Los Angeles Artists Are Revolutionizing the Game, and You Need to Start Paying Attention

The Live Arts Exchange will put up works by the city’s visionaries October 16 through the 25

Artists have been migrating from New York to Los Angeles ever since Manhattan became Fort Knox for the rich and famous. Creative minds, after all, have long needed places to live that are inspiring, but also affordable.

So what does that mean for Los Angeles? Well, there’s a tech boom, and now real estate prices are skyrocketing here as well (thanks Obama). But it also means that the L.A. art world is growing, changing and maturing. There to capture it in it’s most radical teenage years is Live Arts Exchange, a week-long festival that starts tonight and corrals the city’s most creative and visionary artists who are blending performance mediums to shape a uniquely West Coast scene.

Live Arts Exchange is modeled after similar festivals across the country, including the Fusebox Festival in Austin and the Time Based Art Festival in Portland. “In L.A., we lack community for local artists outside of the traditional theater sphere,” says Miranda Wright, Live Arts Exchange’s founder and executive director. “Live Arts Exchange exists to draw attention to a movement that’s already happening under our noses.”

Most of the eight shows at the festival will go up at the Bootleg Theater in Historic Filipinotown, just south of Echo Park. Two shows will also go up at Automata in Chinatown. And in true L.A. form, there’s something there for everyone.

For theater traditionalists, director Zoe Aja Moore is putting a new twist on Streetcar Named Desire, using Tennessee Williams’ original text to explore modern sexuality and identity. “Streetcar is in the theater realm, but Zoe blends cinema and theater,” says Wright. “It creates a really magical experience.”

If you like your performances a little more unpredictable, there’s director Greg Wohead‘s Celebration, Florida, in which two totally unrehearsed actors get direction from Wohead for the first time through earbuds onstage. Like Florida itself, the show has a throughline of emptiness and absence, memory and nostalgia.

And if straight throw-backs are your style, two works in the festival—both of which combine theater and dance—deal with the complexities and emotional bottle-rockets inherent in growing up female. Unadult delves into the highs, lows, truths and lies involved in becoming a woman. And in Our SoCalled Sleepover, or, Freud and Jung Crash the 90s through a Ouija Board, two teenage girls in the 1990s work out their friend-drama through a lens of turn-of-the-century psychoanalysis, all set to a soundtrack of “What a Man” and “Nothing Compares 2 U.”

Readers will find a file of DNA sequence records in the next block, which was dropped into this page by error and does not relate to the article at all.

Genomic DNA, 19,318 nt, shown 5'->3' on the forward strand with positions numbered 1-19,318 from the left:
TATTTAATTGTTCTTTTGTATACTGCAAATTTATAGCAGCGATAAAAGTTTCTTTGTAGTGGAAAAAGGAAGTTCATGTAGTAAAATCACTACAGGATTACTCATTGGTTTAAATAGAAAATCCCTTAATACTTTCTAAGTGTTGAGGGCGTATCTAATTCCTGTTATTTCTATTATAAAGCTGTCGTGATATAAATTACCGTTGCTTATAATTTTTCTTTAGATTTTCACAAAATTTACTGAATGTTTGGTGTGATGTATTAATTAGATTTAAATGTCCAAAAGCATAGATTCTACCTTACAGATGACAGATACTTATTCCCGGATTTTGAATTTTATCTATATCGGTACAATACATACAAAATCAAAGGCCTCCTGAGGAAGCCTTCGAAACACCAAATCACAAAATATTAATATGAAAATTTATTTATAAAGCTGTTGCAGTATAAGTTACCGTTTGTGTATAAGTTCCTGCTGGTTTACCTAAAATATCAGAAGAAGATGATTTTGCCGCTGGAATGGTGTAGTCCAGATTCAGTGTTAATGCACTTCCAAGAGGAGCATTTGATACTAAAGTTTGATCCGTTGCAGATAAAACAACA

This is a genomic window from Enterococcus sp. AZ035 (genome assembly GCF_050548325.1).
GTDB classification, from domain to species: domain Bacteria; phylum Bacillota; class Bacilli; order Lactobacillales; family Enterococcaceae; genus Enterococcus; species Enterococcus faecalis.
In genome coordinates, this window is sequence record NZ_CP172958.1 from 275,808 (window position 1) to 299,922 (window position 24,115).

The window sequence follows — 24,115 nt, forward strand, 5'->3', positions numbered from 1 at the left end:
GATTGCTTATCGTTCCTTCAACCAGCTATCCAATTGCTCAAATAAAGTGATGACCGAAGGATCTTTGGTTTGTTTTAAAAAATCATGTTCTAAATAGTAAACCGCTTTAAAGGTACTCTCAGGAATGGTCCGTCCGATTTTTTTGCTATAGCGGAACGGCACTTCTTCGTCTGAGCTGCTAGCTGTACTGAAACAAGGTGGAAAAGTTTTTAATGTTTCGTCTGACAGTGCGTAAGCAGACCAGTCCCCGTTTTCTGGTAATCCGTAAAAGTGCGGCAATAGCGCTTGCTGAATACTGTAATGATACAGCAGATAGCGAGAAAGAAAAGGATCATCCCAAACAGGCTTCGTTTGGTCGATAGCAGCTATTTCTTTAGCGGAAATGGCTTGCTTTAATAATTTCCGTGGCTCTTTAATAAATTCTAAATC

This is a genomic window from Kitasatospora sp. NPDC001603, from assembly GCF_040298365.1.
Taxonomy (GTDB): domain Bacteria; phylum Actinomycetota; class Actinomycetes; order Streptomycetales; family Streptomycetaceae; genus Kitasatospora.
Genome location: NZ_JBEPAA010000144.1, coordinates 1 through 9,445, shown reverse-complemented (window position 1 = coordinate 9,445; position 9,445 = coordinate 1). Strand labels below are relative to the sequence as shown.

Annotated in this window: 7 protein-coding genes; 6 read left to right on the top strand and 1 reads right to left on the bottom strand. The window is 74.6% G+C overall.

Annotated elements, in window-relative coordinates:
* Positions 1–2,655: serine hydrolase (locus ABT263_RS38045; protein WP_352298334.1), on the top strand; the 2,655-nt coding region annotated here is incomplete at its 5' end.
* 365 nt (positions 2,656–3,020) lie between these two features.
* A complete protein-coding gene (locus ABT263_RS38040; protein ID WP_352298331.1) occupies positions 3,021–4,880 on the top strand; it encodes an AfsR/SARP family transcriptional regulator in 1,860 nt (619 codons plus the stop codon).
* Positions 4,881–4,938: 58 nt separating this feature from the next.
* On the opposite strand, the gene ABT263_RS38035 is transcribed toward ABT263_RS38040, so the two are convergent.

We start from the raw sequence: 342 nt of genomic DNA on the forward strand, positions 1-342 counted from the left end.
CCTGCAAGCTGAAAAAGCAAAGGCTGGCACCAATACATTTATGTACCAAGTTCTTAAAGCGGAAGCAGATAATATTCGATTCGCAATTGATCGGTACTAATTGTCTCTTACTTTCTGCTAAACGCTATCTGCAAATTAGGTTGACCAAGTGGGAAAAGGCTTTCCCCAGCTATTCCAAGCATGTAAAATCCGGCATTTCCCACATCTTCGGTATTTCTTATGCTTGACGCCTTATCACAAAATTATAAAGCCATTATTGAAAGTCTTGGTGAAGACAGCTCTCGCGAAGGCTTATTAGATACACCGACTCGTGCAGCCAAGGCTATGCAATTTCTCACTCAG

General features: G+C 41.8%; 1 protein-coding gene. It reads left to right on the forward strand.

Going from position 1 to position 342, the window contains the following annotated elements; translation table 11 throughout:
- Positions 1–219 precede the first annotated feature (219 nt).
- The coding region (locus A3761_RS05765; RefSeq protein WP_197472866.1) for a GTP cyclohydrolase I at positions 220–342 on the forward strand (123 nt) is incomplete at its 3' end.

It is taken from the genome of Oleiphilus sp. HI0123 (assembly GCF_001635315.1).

Live Arts Exchange exists in part, says Wright, to turn the city’s—and the country’s—attention towards the unique artistic flavor that’s coming out of L.A. right now.

“There’s a certain vibrancy, really colorful visually, that’s coming out of Los Angeles,” she says. “It’s a lot more saturated than what I’m seeing elsewhere in the country—there’s something about sunny, West Coast mixed media that’s showing itself.”

Thematically, Wright adds that there’s a movement in L.A. that’s exploring how we relate to each other, both intimately and superficially.

“There’s something there about how we connect to one another and miss one another and personality and identity,” she says. “How do we establish relationships? How do we miss each other, how do we be together?”

Wright founded the Live Arts Exchange after attending Cal Arts and having her artistic sensibilities shaken to the core. “I had a very traditional education in Shakespeare studies,” she says. “The work that was being made on campus just really blew my mind. It was so exciting and so alive; performances about our world right now, not, like, performances about the past.”

Check out the trailer for Unadult to get a taste of this week’s festival.

Unadult Trailer from Genevieve Carson on Vimeo.

Live Arts Exchange will take place from October 16 – October 25. Tickets are available online

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